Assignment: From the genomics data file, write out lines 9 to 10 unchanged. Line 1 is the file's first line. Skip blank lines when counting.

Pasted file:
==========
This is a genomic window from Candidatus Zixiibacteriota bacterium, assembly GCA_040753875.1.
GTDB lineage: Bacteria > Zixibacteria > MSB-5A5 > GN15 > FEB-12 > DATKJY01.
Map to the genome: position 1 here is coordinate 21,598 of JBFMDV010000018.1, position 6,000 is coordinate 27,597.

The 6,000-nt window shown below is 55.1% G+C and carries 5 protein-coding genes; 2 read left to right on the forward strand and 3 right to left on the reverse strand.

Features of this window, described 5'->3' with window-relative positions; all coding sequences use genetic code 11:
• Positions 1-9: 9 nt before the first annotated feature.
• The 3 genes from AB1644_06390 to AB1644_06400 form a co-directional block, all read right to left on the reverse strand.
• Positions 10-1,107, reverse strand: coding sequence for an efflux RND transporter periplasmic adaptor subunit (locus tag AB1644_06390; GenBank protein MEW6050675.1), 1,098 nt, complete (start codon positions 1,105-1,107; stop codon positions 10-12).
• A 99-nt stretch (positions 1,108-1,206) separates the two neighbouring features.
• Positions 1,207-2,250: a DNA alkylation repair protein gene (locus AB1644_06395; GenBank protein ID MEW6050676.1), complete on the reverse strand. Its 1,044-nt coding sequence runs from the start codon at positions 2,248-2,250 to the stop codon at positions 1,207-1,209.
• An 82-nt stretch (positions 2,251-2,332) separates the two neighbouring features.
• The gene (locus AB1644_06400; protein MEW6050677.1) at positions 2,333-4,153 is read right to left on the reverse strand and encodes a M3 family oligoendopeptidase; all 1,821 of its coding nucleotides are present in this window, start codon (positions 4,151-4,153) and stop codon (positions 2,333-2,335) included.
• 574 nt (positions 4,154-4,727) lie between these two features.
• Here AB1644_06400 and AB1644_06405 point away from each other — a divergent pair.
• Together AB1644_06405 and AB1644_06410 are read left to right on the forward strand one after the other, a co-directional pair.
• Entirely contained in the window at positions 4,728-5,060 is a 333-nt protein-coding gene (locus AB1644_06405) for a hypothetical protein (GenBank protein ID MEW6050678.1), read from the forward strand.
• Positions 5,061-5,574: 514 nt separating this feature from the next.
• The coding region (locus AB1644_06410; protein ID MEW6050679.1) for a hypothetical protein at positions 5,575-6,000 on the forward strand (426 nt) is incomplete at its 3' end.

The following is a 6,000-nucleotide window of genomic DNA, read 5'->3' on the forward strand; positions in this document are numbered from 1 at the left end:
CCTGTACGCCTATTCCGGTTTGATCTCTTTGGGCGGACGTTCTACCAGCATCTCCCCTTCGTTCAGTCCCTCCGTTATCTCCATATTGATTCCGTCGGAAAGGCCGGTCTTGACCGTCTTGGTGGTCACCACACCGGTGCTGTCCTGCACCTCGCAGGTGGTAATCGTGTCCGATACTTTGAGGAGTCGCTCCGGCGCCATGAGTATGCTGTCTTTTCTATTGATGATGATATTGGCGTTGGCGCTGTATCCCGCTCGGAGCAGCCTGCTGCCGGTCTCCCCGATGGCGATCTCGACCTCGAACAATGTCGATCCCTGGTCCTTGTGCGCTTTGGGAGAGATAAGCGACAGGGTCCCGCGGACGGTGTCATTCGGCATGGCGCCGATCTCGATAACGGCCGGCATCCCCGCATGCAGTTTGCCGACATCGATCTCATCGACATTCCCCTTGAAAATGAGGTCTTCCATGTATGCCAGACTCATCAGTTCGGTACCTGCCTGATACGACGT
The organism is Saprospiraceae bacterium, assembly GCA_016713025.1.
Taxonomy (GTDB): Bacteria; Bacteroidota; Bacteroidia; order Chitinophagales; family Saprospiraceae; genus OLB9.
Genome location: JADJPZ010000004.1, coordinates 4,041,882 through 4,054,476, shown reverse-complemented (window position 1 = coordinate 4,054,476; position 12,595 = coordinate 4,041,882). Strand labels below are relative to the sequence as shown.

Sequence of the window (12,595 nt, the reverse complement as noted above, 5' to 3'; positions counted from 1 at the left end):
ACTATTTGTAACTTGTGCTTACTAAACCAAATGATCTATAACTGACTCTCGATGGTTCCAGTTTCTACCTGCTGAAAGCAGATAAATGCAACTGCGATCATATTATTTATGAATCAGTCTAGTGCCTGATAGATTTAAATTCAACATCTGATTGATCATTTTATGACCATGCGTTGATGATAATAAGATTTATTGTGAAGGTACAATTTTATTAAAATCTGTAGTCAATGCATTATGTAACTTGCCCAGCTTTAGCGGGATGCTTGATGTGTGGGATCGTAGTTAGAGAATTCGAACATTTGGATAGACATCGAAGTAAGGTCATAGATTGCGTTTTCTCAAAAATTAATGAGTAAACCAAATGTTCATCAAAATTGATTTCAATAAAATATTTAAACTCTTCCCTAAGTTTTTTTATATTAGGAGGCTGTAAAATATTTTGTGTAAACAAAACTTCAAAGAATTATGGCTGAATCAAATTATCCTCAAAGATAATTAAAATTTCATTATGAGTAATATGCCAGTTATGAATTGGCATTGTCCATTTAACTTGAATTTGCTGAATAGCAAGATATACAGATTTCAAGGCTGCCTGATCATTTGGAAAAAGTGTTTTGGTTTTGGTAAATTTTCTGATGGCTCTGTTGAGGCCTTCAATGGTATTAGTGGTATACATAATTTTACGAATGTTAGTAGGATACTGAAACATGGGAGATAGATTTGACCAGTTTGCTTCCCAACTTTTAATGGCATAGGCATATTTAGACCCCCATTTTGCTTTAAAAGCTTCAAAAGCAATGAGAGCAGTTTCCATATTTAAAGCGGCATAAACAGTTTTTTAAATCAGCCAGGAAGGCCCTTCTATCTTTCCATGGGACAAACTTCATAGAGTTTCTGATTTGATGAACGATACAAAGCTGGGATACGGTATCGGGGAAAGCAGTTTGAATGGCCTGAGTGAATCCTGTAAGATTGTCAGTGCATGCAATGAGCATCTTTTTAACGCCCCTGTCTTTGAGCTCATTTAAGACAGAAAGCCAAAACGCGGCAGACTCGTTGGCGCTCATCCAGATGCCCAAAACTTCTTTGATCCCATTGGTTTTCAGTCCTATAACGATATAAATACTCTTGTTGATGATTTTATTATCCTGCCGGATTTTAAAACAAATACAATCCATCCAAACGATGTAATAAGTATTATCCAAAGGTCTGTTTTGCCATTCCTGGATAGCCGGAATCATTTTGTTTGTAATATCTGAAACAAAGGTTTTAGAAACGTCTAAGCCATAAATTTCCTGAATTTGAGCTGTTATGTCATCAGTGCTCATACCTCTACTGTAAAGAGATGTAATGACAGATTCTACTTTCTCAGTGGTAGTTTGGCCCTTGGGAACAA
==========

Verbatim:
• A 99-nt stretch (positions 1,108-1,206) separates the two neighbouring features.
• Positions 1,207-2,250: a DNA alkylation repair protein gene (locus AB1644_06395; GenBank protein ID MEW6050676.1), complete on the reverse strand. Its 1,044-nt coding sequence runs from the start codon at positions 2,248-2,250 to the stop codon at positions 1,207-1,209.